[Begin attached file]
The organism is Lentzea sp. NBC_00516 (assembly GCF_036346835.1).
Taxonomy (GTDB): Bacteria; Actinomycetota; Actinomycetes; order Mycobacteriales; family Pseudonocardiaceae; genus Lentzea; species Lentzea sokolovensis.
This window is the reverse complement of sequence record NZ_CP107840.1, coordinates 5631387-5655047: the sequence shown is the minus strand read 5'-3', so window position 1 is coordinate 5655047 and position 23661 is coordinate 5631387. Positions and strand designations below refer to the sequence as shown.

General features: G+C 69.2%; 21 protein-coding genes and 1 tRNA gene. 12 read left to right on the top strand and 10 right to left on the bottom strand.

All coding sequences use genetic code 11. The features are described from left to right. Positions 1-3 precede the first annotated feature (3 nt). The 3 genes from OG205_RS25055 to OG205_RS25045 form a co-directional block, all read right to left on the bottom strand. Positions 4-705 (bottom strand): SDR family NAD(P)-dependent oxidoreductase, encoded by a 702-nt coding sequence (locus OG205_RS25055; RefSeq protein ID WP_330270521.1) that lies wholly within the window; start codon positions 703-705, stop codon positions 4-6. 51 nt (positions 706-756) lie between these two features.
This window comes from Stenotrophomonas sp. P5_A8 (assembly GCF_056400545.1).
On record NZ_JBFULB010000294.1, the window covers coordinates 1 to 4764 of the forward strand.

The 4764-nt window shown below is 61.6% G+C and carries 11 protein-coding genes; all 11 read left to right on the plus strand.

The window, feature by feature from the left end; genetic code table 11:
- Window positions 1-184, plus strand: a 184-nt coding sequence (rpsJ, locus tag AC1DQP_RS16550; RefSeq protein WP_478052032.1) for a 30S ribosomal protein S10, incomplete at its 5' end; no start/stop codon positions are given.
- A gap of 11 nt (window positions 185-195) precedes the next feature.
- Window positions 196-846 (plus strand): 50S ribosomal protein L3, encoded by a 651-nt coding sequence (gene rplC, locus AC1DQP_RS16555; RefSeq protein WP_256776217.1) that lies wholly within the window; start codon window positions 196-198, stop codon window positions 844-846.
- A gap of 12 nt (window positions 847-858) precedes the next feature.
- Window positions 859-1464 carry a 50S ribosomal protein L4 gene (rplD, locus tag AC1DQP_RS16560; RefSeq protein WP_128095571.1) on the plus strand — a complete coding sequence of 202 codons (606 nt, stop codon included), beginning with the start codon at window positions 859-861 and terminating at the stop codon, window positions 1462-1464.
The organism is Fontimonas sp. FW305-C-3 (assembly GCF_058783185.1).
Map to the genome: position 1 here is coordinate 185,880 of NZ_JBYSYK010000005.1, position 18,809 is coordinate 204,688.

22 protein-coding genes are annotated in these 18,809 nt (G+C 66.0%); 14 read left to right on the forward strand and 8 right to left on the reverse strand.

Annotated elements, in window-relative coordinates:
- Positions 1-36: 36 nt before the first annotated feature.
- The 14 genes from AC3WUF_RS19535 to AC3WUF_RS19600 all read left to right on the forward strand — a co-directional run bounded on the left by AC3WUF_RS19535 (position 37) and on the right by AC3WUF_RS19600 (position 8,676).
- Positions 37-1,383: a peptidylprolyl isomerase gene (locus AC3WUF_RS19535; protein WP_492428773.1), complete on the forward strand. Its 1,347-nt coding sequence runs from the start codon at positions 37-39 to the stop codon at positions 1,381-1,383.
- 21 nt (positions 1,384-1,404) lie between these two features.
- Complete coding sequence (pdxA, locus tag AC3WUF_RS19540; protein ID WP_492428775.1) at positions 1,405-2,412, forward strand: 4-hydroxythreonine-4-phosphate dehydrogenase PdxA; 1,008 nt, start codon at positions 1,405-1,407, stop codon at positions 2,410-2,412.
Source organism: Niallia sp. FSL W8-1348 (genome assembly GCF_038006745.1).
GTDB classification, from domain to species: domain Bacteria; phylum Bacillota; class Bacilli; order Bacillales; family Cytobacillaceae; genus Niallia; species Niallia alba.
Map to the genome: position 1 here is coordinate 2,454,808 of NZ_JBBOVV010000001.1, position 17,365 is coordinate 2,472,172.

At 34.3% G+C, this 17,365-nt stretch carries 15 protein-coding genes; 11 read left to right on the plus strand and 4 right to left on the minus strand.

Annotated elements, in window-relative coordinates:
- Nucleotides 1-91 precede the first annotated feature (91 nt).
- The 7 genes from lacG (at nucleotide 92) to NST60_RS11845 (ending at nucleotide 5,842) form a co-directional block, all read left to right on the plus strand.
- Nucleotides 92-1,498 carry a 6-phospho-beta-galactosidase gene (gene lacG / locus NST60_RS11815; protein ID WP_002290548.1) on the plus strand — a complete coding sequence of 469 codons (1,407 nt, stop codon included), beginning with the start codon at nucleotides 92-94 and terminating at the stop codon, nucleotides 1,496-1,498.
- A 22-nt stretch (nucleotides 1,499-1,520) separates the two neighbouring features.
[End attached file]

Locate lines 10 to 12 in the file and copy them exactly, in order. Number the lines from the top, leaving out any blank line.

- Window positions 1-184, plus strand: a 184-nt coding sequence (rpsJ, locus tag AC1DQP_RS16550; RefSeq protein WP_478052032.1) for a 30S ribosomal protein S10, incomplete at its 5' end; no start/stop codon positions are given.
- A gap of 11 nt (window positions 185-195) precedes the next feature.
- Window positions 196-846 (plus strand): 50S ribosomal protein L3, encoded by a 651-nt coding sequence (gene rplC, locus AC1DQP_RS16555; RefSeq protein WP_256776217.1) that lies wholly within the window; start codon window positions 196-198, stop codon window positions 844-846.